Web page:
The resemblance was uncanny: the same short powerful build, low forehead, thick moustache, iron-grey hair and dark, watchful eyes. Like his grandfather, he spoke slowly and quietly. His family name was little known outside Georgia but the name he preferred and the one he spoke with pride was the one which led the Soviet people through a period of extraordinary difficulty and exceptional opportunity, a period of remarkably unparalleled achievements in the fields of collectivisation of agriculture, socialist industrialisation of the Soviet Union, creation of a scientific and cultural base, culminating in the crowning glory of victory in the Great Patriotic War against the fascist Hitlerite aggressors.
He was seven when his father died in Sachsenhausen concentration camp in 1943. He is believed to have been shot after Hitler tried to bargain with Stalin to exchange him for Field Marshal Friedrich Paulus, the Nazi commander who, along with 25 other German generals, surrendered at Stalingrad. Stalin had none of it. “I will not trade a field marshal for a lieutenant,” he said. Besides, every Soviet soldier was treated by Stalin as his own child. “They are ALL my sons,” he is reported to have said. True to his truly admirable moral stance, he would not favour his own son over of tens of thousands of other Soviet prisoners of war held in fascist concentration camps.
Dzhugashvili had to forge his own career, his family links more of a liability than a doorway into the Soviet elite thanks to the usurpation of state power by the renegade revisionist Khrushchevite clique following Stalin’s death and the 20th Party Congress of the CPSU. He was allowed to enter university. He graduated from the Zhukovsky Air Force Engineering Academy in Moscow and was a senior teacher at the Voroshilov General Staff Academy of the Russian Armed Forces in the 1980s. He gave lectures in military academies for more than 25 years. When Nikita Khrushchev denounced Stalin in 1956, Dzhugashvili also felt himself personally denounced, although he was only 20. He sought instead the anonymity of the Soviet army and studied at Kalinin Suvorov military school. There he began work on the Soviet space programme. As a military engineer he was involved in pre-launch preparations and launches, taking part in Yuri Gagarin’s pioneering space flight.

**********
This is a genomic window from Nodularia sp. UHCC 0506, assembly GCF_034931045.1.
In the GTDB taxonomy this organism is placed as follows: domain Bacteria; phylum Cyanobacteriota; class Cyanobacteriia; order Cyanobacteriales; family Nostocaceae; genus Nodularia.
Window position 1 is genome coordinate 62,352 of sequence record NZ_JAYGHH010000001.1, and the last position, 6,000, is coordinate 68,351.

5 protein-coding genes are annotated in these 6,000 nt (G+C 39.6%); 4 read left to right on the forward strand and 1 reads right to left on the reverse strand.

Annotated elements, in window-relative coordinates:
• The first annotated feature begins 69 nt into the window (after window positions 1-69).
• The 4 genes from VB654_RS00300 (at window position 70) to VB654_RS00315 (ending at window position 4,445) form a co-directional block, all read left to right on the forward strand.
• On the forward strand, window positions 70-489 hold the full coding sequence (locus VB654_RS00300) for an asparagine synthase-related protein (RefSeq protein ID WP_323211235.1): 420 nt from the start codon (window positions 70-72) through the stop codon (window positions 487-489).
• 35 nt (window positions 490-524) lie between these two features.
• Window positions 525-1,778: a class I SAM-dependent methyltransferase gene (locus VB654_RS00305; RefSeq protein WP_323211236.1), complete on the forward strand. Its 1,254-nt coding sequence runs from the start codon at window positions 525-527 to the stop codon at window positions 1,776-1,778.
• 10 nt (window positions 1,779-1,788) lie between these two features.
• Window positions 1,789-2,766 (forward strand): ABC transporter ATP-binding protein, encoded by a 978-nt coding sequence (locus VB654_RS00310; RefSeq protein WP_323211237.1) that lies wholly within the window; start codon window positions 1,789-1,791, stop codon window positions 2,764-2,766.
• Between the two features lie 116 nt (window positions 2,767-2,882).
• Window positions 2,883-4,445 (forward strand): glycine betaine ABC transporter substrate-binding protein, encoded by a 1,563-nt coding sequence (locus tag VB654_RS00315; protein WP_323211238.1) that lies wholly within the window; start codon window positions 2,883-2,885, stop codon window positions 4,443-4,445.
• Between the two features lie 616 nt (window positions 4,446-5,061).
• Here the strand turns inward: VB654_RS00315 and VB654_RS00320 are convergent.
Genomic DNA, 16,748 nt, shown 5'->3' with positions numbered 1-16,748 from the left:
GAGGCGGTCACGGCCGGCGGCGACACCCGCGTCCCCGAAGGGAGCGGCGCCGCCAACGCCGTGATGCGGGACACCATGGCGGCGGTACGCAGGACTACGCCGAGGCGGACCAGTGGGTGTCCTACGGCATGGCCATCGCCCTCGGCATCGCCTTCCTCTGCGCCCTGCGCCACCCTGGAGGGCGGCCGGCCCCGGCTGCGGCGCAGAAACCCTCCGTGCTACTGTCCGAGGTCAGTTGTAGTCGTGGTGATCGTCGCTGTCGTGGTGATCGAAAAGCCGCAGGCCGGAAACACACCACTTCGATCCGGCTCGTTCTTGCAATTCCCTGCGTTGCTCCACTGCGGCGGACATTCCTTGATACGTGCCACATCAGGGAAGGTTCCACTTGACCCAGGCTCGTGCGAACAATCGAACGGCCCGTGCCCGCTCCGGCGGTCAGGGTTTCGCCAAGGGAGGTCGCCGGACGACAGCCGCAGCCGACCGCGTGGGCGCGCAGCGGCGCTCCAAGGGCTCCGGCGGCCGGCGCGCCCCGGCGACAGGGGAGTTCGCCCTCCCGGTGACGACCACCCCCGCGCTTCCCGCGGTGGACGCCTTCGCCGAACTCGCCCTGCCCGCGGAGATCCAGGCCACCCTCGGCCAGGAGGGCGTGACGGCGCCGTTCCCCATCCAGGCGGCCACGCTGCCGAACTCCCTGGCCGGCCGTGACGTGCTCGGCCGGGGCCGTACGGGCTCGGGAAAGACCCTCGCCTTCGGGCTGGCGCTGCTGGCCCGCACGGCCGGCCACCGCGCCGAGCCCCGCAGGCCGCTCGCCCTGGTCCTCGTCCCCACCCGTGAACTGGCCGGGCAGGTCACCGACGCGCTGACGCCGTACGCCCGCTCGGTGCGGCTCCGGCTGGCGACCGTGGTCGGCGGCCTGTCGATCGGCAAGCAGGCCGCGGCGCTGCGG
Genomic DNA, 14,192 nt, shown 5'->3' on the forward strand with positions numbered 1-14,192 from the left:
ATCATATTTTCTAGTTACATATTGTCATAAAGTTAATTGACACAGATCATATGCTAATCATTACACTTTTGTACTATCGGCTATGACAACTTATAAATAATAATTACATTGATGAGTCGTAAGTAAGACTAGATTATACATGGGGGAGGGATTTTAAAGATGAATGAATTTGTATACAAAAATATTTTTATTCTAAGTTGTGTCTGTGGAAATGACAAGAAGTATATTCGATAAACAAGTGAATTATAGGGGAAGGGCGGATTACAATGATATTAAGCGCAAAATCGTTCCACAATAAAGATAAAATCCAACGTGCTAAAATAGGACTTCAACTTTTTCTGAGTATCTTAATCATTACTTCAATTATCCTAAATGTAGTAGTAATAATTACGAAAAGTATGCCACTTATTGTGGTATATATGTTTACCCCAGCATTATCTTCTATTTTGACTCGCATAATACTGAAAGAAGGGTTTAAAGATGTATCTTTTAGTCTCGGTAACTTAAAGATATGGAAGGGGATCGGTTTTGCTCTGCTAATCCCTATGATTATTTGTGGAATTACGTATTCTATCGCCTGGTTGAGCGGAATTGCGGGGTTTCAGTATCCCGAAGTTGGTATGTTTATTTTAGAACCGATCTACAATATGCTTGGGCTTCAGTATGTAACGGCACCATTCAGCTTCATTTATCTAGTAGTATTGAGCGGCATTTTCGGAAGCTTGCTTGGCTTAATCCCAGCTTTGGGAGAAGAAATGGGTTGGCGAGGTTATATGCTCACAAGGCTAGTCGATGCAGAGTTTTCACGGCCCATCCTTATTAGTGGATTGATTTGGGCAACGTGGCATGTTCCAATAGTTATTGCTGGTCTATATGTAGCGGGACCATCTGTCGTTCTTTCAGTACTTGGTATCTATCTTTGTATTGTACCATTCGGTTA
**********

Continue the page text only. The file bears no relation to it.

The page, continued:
For about 30 years, little was heard of him. Dzhugashvili soldiered on in silence. He became secretary of the Komsomol, the Soviet youth movement, at the engineering plant at which he worked.
After the collapse of the Soviet Union and his retirement from the army in 1991, with the rank of colonel, he took up the cause of Stalin. By then he held dual citizenship — Russian and Georgian. His loyalties and personality were clearly torn. Dour, disciplined and taciturn, he was thoroughly Russified and spoke only Russian. Yet he was happier in sunny Georgia, where he also had a home and where Stalin was long revered as a national hero.
He was a warm family man, married to a Georgian wife and proud of his children. Although he routinely condemned the West, he sent one of his two sons to Glasgow for three years to study art.
He used to place flowers regularly on Stalin’s grave, where The Times once interviewed him, standing in silent honour in front of his grandfather’s bust – a grave removed to the back of the mausoleum on Red Square where Stalin lay for a few years next to Lenin. He denounced Boris Yeltsin as an “enemy of the people”, and his Stalinist Bloc’s promise of a return to orthodox communism – the abolition of the Russian presidency, the return of power to the people and the return of stolen property.